Month: November 2013

Learn How to Avoid the 2015 PQRS Payment Adjustment

Providers considered eligible and able to participate in the Physician Quality Reporting System (PQRS) may be subject to payment adjustments beginning in 2015. Eligible professionals (EPs) and group practices that fail to satisfactorily report data on quality measures during the 2013 program year will be subject to a 1.5% payment adjustment of their Physician Fee Schedule (PFS) charges beginning in 2015.
Individuals and group practices participating in PQRS must meet one of the following criteria to avoid payment adjustments in 2015.

Criteria for Individual EPs

EPs can avoid the 2015 payment adjustment if one of the following criteria is met during the 2013 PQRS program year:
1. Meet the requirements outlined in the 2013 PQRS measure specifications* (this will enable the EP to earn a 2013 PQRS incentive payment of 0.5% of their covered Medicare Part B charges)
2. Report at least:
One valid measure via claims, participating registry, or through a qualified Electronic Health Record (EHR) OR
One valid measures group via claims or participating registry
3. Elected to participate in the administrative claims-based reporting mechanism October 18, 2013

Criteria for Registered Groups (ACO/PQRS GPRO)

Group practices participating in the Group Practice Reporting Option (GPRO) can avoid 2015 payment adjustments if one of the following criteria is met during the 2013 PQRS program year:
1. Group meets the following requirements, outlined in the 2013 PQRS GPRO Fact Sheet
Report specific ACO/GPRO measures through the Web Interface OR
Report at least 3 registry measures (for 80% of the group’s eligible patients for each measure) for the GPRO outlined in the 2013 PQRS Measure Specification for Claims/Registry Reporting of Individual Measures
2. Report at least one valid measure through the Web Interface OR participating registry
3. Elected to participate as a GPRO in the administrative claims-based reporting mechanism by October 18, 2013

Note: Administrative claims-based reporting is not available to ACO GPROs

Resources
View the PQRS Payment Adjustments Tip Sheet for more information on how to avoid the 2015 payment adjustment.
For more information or support on the PQRS program, please visit the PQRS Incentive Program website or the Help Desk.
*Note: The asterisk indicates resources are in a zip file.

ICD-10 Walking Through the Workflow

With less than a year to go until the ICD-10 code set implementation deadline, physician practices should be pursuing a comprehensive plan designed to ensure a smooth coding transition with minimal cash flow disruption.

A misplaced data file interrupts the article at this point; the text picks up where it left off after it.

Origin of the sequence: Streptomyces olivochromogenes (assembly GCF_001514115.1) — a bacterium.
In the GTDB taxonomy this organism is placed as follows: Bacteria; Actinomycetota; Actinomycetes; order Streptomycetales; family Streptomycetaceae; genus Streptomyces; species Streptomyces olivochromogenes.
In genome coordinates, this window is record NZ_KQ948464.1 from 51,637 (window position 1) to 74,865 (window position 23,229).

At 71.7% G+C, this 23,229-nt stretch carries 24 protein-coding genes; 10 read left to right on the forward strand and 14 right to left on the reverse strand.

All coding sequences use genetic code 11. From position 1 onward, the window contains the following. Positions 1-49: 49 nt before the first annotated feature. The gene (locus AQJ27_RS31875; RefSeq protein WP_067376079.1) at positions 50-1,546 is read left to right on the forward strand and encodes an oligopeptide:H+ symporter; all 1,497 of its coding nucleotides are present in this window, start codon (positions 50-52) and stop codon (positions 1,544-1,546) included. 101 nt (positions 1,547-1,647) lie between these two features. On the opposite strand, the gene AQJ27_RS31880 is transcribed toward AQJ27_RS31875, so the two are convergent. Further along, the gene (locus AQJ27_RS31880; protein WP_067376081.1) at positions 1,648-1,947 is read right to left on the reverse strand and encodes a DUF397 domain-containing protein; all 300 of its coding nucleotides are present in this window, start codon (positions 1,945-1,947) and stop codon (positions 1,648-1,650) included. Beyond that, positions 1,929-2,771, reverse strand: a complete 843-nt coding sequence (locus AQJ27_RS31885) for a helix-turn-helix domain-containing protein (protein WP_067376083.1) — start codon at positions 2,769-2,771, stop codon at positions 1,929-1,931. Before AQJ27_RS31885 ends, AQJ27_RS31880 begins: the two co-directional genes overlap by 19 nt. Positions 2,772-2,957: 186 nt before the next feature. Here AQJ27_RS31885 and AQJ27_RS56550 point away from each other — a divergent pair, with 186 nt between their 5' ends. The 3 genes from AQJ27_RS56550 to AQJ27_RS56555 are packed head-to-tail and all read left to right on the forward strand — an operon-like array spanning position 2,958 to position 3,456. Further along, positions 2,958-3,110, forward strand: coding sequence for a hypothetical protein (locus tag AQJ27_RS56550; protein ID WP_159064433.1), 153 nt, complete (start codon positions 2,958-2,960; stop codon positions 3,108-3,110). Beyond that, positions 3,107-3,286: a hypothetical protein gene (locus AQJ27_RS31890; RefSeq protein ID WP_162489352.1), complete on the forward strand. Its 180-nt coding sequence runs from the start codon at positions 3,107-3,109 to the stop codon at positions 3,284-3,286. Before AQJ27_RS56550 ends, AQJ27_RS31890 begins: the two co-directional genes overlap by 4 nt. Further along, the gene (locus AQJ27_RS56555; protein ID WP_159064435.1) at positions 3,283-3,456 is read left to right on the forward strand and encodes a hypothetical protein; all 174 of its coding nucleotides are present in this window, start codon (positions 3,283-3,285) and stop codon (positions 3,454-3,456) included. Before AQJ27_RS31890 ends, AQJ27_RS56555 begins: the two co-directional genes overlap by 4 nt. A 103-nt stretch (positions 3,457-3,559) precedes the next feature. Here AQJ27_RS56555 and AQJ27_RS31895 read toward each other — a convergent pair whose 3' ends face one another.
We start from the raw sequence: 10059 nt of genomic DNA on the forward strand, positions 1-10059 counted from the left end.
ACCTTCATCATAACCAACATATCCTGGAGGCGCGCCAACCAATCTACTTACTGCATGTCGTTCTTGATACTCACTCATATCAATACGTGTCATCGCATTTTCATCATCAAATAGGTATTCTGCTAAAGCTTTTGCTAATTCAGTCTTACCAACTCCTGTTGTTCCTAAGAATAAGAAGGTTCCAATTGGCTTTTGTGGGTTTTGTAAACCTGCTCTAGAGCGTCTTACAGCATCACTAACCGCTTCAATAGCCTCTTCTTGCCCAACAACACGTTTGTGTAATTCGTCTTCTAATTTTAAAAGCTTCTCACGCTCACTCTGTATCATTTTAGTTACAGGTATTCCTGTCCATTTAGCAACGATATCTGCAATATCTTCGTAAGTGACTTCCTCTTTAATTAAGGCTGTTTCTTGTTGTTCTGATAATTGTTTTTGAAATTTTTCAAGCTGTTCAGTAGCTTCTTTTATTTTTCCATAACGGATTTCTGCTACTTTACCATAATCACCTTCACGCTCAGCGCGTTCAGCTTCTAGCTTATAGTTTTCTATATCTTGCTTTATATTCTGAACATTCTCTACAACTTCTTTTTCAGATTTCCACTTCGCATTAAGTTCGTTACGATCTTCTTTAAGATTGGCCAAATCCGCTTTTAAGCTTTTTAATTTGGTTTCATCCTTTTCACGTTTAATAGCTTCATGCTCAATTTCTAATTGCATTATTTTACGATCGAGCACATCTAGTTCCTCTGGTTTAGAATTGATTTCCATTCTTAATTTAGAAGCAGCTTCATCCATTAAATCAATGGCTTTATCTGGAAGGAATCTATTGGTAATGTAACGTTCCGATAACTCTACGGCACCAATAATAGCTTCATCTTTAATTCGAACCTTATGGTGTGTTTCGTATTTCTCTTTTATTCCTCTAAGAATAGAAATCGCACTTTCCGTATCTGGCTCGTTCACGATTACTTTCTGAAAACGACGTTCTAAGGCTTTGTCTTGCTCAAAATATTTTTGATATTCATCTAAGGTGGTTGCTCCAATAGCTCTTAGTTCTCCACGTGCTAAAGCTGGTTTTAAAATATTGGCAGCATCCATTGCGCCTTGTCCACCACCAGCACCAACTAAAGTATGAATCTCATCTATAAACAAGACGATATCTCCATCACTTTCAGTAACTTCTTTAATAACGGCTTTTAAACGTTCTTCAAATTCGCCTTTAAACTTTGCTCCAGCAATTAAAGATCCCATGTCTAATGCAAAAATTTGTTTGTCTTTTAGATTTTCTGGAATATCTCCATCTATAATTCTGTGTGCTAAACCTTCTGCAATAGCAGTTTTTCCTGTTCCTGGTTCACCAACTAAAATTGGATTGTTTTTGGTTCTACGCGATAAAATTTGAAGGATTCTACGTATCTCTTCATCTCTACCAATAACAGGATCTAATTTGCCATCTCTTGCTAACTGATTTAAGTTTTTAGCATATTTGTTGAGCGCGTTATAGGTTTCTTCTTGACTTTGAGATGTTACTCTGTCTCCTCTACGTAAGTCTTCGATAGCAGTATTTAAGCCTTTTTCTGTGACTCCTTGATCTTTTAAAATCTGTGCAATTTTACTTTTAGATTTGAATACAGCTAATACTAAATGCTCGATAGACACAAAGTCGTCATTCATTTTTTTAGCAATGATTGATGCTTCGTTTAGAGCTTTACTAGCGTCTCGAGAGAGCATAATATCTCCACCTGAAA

A key step in any ICD-10-CM transition strategy is to conduct a detailed assessment of existing workflows and processes to determine which elements will require modification, according to Bess Ann Bredemeyer, a consulting director with McKesson Business Performance Services (BPS).

By identifying each point in the claims lifecycle that ICD-10- CM will touch, appropriate adjustments can be made and simulations conducted to test the new processes against real-world conditions.

“The best way to proceed with an assessment is to begin at the patient encounter and then move through to the claim drop and denial management,” Bredemeyer said. “That way you won’t miss anything.”

Clinical Documentation  Whether the clinical documentation is sent directly to a coder or to data entry personnel, it is also important to ensure that any changes in National Coverage Determinations (NCDs) and payer’s Local Carrier Determinations (LCDs) are incorporated and reflected in the claim. A good approach includes:

  • Identifying the top 50 most utilized diagnoses codes
  • Evaluating where additional documentation will be required
  • Mapping out modifications to support appropriate reimbursement
  • Updating charge tickets, super-bills and other revenue cycle tools

This is a Test  With all the elements theoretically in place, it is critical to begin testing your new workflow to determine if it can handle ICD-10-CM. Code audits can assess both clinical documentation and coding to determine whether the claims should come through clean or not. A real-world testing process may also reveal previously unknown problems that would otherwise remain hidden until the ICD-10 go-live.

Don’t Be Denied  Because of the complexity of ICD-10-CM and the sheer magnitude of the change, it’s reasonable to assume that even the best-laid plans may encounter some unexpected problems. For that reason, it makes sense to be prepared for a rise in denials. For physician practices, that means ensuring that staffing is adequate to manage an increase in volume, and that problems will be quickly identified and remediated.

“There is no denying that the transition to the new code set will require planning and resources to mitigate the burden of change,” Bredemeyer said. “That’s why you should get started now on developing a workflow analysis impact assessment that will help you develop a detailed ICD-10 timeline and budget.”

Article Resource:

ReveNEWS, Industry Spotlight, “Walking Through the Workflow- An Important First Step,” November 2013 edition located on the McKesson ReveNEWS website

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